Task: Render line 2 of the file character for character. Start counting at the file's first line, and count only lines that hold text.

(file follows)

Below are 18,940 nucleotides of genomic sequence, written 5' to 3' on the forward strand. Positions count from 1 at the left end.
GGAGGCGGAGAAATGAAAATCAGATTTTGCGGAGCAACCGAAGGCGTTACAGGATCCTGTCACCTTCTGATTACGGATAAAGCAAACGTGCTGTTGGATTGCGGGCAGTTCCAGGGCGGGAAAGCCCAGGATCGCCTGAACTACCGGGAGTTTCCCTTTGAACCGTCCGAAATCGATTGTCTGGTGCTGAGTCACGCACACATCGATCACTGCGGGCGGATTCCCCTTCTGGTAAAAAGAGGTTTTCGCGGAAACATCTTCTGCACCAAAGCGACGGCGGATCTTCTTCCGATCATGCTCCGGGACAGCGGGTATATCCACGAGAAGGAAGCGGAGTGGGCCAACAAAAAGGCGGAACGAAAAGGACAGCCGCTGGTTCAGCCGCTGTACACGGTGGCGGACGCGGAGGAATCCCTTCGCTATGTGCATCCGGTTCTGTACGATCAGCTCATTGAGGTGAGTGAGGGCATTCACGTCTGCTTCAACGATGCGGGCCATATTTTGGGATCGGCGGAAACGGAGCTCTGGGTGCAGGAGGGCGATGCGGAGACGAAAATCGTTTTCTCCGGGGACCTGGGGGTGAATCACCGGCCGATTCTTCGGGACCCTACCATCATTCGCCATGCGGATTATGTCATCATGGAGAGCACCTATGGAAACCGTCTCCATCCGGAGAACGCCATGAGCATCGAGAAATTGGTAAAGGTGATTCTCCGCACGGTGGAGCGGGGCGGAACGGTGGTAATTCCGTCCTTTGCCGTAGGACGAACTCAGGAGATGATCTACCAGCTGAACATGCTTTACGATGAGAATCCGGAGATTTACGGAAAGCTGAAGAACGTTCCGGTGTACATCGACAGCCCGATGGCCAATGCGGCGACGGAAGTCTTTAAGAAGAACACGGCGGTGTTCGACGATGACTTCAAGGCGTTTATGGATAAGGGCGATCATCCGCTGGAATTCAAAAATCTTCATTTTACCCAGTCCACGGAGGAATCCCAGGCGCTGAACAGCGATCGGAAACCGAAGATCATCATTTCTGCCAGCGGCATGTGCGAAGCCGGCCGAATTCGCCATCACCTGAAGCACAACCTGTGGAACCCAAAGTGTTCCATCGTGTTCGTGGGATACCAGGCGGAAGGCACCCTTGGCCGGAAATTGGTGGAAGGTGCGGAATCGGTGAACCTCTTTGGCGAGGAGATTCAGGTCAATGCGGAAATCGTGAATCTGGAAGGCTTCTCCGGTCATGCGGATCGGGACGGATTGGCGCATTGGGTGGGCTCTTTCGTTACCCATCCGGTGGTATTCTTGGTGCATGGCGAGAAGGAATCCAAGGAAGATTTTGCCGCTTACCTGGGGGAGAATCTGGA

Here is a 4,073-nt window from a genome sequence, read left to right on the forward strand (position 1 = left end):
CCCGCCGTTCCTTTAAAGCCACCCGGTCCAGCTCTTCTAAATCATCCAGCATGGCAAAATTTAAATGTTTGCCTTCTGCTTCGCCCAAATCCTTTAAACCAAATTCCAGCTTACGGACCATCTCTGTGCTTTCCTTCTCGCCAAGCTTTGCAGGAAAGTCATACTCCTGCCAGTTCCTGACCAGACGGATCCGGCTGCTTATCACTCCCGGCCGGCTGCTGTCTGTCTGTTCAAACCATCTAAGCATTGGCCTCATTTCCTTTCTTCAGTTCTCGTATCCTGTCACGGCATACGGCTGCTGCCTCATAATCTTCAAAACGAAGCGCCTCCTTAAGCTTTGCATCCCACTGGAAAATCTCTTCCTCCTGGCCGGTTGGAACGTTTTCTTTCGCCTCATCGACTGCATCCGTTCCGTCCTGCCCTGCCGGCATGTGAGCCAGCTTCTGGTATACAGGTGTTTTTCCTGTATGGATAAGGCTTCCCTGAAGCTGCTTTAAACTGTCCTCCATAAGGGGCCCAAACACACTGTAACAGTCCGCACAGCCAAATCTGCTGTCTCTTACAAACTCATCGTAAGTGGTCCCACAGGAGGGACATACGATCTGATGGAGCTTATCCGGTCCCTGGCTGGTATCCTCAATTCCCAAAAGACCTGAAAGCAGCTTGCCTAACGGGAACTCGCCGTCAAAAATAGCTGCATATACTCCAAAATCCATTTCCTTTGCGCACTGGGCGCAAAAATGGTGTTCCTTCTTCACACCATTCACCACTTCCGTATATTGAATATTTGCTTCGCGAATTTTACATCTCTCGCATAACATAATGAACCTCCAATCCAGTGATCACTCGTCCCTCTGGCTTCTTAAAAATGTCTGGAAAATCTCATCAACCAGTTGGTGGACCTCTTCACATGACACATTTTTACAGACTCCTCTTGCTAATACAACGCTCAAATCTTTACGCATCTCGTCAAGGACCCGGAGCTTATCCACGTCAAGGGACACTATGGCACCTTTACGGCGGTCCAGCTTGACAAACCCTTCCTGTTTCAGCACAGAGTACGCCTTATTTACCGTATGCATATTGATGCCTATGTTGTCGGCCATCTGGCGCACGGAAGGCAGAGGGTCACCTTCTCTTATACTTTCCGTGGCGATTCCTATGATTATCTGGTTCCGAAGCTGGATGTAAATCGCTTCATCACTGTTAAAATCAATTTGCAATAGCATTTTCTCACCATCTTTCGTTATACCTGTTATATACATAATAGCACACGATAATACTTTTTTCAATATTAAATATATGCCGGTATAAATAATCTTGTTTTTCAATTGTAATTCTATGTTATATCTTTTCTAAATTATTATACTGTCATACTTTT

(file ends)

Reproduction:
GGAGGCGGAGAAATGAAAATCAGATTTTGCGGAGCAACCGAAGGCGTTACAGGATCCTGTCACCTTCTGATTACGGATAAAGCAAACGTGCTGTTGGATTGCGGGCAGTTCCAGGGCGGGAAAGCCCAGGATCGCCTGAACTACCGGGAGTTTCCCTTTGAACCGTCCGAAATCGATTGTCTGGTGCTGAGTCACGCACACATCGATCACTGCGGGCGGATTCCCCTTCTGGTAAAAAGAGGTTTTCGCGGAAACATCTTCTGCACCAAAGCGACGGCGGATCTTCTTCCGATCATGCTCCGGGACAGCGGGTATATCCACGAGAAGGAAGCGGAGTGGGCCAACAAAAAGGCGGAACGAAAAGGACAGCCGCTGGTTCAGCCGCTGTACACGGTGGCGGACGCGGAGGAATCCCTTCGCTATGTGCATCCGGTTCTGTACGATCAGCTCATTGAGGTGAGTGAGGGCATTCACGTCTGCTTCAACGATGCGGGCCATATTTTGGGATCGGCGGAAACGGAGCTCTGGGTGCAGGAGGGCGATGCGGAGACGAAAATCGTTTTCTCCGGGGACCTGGGGGTGAATCACCGGCCGATTCTTCGGGACCCTACCATCATTCGCCATGCGGATTATGTCATCATGGAGAGCACCTATGGAAACCGTCTCCATCCGGAGAACGCCATGAGCATCGAGAAATTGGTAAAGGTGATTCTCCGCACGGTGGAGCGGGGCGGAACGGTGGTAATTCCGTCCTTTGCCGTAGGACGAACTCAGGAGATGATCTACCAGCTGAACATGCTTTACGATGAGAATCCGGAGATTTACGGAAAGCTGAAGAACGTTCCGGTGTACATCGACAGCCCGATGGCCAATGCGGCGACGGAAGTCTTTAAGAAGAACACGGCGGTGTTCGACGATGACTTCAAGGCGTTTATGGATAAGGGCGATCATCCGCTGGAATTCAAAAATCTTCATTTTACCCAGTCCACGGAGGAATCCCAGGCGCTGAACAGCGATCGGAAACCGAAGATCATCATTTCTGCCAGCGGCATGTGCGAAGCCGGCCGAATTCGCCATCACCTGAAGCACAACCTGTGGAACCCAAAGTGTTCCATCGTGTTCGTGGGATACCAGGCGGAAGGCACCCTTGGCCGGAAATTGGTGGAAGGTGCGGAATCGGTGAACCTCTTTGGCGAGGAGATTCAGGTCAATGCGGAAATCGTGAATCTGGAAGGCTTCTCCGGTCATGCGGATCGGGACGGATTGGCGCATTGGGTGGGCTCTTTCGTTACCCATCCGGTGGTATTCTTGGTGCATGGCGAGAAGGAATCCAAGGAAGATTTTGCCGCTTACCTGGGGGAGAATCTGGA